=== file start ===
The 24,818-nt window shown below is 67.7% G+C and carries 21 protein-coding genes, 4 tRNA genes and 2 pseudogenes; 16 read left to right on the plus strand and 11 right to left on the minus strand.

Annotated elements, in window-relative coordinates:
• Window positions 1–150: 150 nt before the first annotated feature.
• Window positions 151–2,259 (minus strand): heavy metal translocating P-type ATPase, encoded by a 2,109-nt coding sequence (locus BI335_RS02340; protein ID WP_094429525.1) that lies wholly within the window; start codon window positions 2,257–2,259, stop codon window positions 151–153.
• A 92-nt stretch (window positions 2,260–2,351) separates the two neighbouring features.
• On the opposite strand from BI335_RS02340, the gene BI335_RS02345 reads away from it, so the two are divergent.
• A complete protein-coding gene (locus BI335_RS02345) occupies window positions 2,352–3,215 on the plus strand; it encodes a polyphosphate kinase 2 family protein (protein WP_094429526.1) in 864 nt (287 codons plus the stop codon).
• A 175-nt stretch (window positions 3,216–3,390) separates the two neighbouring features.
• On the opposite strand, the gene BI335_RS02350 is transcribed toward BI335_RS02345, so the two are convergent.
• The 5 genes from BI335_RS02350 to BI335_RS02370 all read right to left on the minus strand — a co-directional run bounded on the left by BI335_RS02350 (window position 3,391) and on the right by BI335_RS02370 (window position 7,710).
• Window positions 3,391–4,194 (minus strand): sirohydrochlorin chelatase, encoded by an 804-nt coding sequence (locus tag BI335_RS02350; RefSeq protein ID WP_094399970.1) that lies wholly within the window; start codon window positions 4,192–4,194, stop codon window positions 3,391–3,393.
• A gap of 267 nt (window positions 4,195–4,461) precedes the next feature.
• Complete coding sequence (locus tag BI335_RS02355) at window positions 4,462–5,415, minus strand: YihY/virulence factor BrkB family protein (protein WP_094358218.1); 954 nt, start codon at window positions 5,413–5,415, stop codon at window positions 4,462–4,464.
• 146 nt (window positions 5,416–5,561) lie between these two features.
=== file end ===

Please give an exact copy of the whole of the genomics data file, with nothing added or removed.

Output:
The 24,818-nt window shown below is 67.7% G+C and carries 21 protein-coding genes, 4 tRNA genes and 2 pseudogenes; 16 read left to right on the plus strand and 11 right to left on the minus strand.

Annotated elements, in window-relative coordinates:
• Window positions 1–150: 150 nt before the first annotated feature.
• Window positions 151–2,259 (minus strand): heavy metal translocating P-type ATPase, encoded by a 2,109-nt coding sequence (locus BI335_RS02340; protein ID WP_094429525.1) that lies wholly within the window; start codon window positions 2,257–2,259, stop codon window positions 151–153.
• A 92-nt stretch (window positions 2,260–2,351) separates the two neighbouring features.
• On the opposite strand from BI335_RS02340, the gene BI335_RS02345 reads away from it, so the two are divergent.
• A complete protein-coding gene (locus BI335_RS02345) occupies window positions 2,352–3,215 on the plus strand; it encodes a polyphosphate kinase 2 family protein (protein WP_094429526.1) in 864 nt (287 codons plus the stop codon).
• A 175-nt stretch (window positions 3,216–3,390) separates the two neighbouring features.
• On the opposite strand, the gene BI335_RS02350 is transcribed toward BI335_RS02345, so the two are convergent.
• The 5 genes from BI335_RS02350 to BI335_RS02370 all read right to left on the minus strand — a co-directional run bounded on the left by BI335_RS02350 (window position 3,391) and on the right by BI335_RS02370 (window position 7,710).
• Window positions 3,391–4,194 (minus strand): sirohydrochlorin chelatase, encoded by an 804-nt coding sequence (locus tag BI335_RS02350; RefSeq protein ID WP_094399970.1) that lies wholly within the window; start codon window positions 4,192–4,194, stop codon window positions 3,391–3,393.
• A gap of 267 nt (window positions 4,195–4,461) precedes the next feature.
• Complete coding sequence (locus tag BI335_RS02355) at window positions 4,462–5,415, minus strand: YihY/virulence factor BrkB family protein (protein WP_094358218.1); 954 nt, start codon at window positions 5,413–5,415, stop codon at window positions 4,462–4,464.
• 146 nt (window positions 5,416–5,561) lie between these two features.